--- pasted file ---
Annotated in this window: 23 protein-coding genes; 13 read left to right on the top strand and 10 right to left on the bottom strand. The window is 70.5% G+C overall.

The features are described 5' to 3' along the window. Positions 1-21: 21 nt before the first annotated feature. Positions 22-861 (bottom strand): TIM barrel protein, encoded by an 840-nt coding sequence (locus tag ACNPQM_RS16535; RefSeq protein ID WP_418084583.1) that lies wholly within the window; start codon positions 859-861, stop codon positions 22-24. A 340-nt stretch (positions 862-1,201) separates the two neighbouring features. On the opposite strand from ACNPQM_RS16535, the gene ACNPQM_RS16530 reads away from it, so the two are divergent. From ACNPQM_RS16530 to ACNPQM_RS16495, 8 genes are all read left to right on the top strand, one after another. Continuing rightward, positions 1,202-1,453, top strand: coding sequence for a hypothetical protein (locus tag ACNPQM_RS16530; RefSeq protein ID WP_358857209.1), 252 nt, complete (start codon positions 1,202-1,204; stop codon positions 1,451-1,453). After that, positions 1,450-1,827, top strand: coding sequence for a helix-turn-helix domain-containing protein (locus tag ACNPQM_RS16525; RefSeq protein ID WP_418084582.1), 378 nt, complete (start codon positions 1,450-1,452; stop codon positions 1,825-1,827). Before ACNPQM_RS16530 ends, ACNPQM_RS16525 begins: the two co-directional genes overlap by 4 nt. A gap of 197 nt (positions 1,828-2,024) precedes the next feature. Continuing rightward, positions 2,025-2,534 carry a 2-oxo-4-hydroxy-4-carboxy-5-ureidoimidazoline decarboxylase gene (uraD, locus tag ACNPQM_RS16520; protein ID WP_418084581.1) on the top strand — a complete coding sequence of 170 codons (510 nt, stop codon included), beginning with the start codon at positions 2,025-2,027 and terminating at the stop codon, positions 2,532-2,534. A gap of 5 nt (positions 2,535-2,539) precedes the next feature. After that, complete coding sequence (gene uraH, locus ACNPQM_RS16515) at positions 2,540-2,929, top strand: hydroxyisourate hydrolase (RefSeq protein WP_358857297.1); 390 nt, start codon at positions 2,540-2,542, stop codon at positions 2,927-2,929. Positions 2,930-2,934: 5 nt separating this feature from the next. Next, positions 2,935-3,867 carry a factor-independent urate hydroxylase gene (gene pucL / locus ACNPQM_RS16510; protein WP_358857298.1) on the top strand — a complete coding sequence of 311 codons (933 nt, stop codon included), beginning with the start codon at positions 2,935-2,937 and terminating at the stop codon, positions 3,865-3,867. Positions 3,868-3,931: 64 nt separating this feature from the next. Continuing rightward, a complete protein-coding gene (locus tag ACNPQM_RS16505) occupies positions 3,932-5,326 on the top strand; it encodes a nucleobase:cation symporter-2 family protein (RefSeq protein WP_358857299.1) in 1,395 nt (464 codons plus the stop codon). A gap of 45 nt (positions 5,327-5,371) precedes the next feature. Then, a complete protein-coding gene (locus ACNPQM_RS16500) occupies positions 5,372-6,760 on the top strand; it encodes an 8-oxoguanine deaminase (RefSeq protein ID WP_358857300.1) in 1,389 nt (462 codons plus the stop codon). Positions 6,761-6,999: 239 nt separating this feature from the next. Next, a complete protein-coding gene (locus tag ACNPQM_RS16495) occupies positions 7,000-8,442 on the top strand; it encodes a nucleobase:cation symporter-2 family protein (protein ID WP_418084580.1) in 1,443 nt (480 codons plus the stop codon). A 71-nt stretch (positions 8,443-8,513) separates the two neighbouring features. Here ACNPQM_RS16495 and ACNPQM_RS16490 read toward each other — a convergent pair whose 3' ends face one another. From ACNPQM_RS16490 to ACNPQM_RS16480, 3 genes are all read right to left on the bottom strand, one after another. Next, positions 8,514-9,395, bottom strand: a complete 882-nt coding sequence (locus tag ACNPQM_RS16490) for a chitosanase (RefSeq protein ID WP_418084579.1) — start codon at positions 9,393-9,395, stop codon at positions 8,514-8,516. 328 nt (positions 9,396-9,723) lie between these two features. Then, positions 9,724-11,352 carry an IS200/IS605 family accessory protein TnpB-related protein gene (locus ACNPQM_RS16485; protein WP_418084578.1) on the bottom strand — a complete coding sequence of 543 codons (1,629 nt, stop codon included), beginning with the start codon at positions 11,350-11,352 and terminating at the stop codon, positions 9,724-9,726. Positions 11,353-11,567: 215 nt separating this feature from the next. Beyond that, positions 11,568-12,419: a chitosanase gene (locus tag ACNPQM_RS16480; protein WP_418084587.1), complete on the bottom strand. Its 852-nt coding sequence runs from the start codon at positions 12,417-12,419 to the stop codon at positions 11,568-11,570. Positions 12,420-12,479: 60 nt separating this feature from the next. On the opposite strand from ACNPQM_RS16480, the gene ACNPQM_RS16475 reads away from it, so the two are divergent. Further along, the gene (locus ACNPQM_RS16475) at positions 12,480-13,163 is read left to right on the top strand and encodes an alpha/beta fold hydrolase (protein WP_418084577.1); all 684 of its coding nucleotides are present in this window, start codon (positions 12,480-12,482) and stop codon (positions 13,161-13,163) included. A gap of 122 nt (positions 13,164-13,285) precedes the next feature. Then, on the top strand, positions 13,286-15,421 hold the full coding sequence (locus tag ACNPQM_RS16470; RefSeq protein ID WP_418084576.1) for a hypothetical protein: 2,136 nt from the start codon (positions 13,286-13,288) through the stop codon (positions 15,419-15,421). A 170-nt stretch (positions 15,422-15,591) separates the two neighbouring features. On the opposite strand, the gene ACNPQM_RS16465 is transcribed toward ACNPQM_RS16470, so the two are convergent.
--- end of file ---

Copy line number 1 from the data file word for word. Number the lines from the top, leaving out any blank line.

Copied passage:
Annotated in this window: 23 protein-coding genes; 13 read left to right on the top strand and 10 right to left on the bottom strand. The window is 70.5% G+C overall.